Why It’s Better to Ask for Help

I actually think the same things do make most people happy. The differences are extremely small, and around the margins. You like peach ice cream; I like strawberry ice cream. Both of us like ice cream much better than a smack on the head. – Dan Gilbert

Let’s say you are weighing a big decision like whether to quit your job, or move to California, or get engaged to your boyfriend. Or it could be a small decision, such as what to order on the menu, or where to visit on your next vacation. Someone else can make a better prediction of whether you will enjoy that decision than you can, and you should trust their advice.

People regularly overestimate how happy they will be if they win the lottery, get a promotion, or even exact revenge on someone. We also overestimate our unhappiness. The think we will be miserable if we lose our job, or have a bad accident. The truth is we aren’t very good at predicting how we will feel in the future, and therefore aren’t very good at making decisions.

Dan Gilbert, of Harvard University, has some advice for you. Ask someone who has been through it, who has taken the vacation to Boise, quit the job, eloped with their girlfriend, or eaten the banana walnut ice cream. Their advice will be a more accurate predictor than your own judgement. Here’s the catch: you probably won’t believe them. If you ask for advice, your likely reaction will be that you are unique, you are special, your situation is different, and after all, how could they possibly know what’s best for you?

In a study entitled, “The Surprising Power of Neighborly Advice,” Gilbert and his colleagues demonstrated repeatedly that the advice of others, who had experienced what the participants were contemplating, was consistently a better predictor of happiness.

Here’s an example. In one part of the study, 33 women were asked to go on a 5-minute blind date. To identify who they were about to go on a date with, they were offered either a document profiling the height, weight, interests, background, favorite songs, movies, etc. of the man they were about to meet. Or they could choose to read a review from another woman who had been on a blind date with him, and read her opinion on how much fun she had on the date.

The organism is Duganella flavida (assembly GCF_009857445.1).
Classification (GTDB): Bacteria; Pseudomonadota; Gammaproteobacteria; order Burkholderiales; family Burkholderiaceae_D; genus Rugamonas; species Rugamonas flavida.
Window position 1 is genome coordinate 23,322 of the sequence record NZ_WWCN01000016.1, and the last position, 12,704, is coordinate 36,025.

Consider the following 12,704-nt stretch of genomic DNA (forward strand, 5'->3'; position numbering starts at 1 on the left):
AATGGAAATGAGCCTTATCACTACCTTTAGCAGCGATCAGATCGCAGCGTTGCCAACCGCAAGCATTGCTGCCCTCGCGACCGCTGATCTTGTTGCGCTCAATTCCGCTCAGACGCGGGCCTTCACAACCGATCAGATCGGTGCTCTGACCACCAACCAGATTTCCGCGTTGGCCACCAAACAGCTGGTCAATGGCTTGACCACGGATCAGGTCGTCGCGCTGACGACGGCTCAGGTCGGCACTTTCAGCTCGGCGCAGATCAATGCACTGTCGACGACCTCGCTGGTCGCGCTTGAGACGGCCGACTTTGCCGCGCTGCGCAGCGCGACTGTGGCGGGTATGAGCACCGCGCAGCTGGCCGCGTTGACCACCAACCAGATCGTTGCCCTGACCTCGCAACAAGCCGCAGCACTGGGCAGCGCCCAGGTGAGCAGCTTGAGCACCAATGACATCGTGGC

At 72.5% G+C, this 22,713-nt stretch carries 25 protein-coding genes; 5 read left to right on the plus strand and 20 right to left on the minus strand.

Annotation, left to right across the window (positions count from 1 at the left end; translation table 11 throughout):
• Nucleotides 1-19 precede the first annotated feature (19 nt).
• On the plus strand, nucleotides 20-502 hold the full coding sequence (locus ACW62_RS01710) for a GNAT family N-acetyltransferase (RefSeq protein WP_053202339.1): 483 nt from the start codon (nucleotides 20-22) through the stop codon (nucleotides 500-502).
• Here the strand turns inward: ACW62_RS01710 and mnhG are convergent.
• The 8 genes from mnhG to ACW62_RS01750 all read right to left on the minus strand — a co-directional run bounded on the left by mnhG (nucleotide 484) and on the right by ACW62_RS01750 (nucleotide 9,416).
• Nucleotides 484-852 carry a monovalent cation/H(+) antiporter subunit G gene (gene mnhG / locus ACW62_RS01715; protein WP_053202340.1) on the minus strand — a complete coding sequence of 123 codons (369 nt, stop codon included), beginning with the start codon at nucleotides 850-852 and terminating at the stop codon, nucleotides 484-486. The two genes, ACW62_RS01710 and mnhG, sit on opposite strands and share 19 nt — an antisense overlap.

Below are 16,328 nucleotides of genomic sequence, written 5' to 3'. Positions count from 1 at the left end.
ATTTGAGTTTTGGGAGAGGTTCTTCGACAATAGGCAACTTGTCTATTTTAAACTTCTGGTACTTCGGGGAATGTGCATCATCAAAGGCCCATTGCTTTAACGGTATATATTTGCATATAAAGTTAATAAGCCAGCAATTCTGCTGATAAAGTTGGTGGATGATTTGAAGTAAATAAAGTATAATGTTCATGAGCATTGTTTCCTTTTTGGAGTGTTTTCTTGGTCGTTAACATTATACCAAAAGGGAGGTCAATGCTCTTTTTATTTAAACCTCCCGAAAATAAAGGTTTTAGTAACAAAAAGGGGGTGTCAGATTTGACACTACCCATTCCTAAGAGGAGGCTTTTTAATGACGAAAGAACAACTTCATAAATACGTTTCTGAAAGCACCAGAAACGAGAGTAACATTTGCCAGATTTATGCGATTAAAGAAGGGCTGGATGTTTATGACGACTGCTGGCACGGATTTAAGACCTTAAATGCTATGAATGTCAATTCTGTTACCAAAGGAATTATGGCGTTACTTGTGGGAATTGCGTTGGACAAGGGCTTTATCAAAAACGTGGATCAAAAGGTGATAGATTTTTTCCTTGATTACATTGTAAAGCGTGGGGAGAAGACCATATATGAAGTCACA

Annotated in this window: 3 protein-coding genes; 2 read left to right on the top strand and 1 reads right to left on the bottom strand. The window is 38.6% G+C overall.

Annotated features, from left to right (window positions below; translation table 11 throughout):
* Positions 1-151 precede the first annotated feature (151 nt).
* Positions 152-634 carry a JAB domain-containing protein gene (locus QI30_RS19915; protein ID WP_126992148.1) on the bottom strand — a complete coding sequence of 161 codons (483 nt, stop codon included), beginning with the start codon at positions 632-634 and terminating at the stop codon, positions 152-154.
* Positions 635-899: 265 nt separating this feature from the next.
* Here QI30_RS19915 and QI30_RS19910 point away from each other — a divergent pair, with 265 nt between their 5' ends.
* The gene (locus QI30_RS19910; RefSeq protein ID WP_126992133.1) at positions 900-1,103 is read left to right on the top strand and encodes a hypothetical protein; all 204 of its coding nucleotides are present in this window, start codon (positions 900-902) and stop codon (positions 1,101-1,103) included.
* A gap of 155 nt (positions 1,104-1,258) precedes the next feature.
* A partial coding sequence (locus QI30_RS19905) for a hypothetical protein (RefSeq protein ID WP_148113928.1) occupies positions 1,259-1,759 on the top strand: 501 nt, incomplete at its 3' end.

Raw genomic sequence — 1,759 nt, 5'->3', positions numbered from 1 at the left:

After choosing one of these background sources, they were asked to fill out an “enjoyment scale” and predict how much they thought they are going to enjoy the speed date that was about to happen.

Those who chose to read the background document, instead of the opinion of someone who had spent time with him, were almost 50% more likely to be incorrect in their prediction. Even more surprising, those who chose to read the background documents, instead of the opinion of someone else, rated their confidence in their own enjoyment prediction at over 84%. In other words, they were not only wrong, but also wildly confident in their bad prediction.

The reason we are such poor predictors of what will make us happy, and ignore the advice of others, is because we think we are special, and unique. The truth is we are all more alike than we often admit. We have the same hopes, fears, longings, and joys as many other people in the world, particularly those friends and family who are close to us.

Give trust. Ask for help.


SmallActs-3DShawn Hunter is President and Founder of Mindscaling, a company building beautiful online learning courses based on the work of best-selling authors. My new book Small Acts of Leadership, (Routledge) just released. You can grab a copy now. Have a meeting coming up? Let’s talk.

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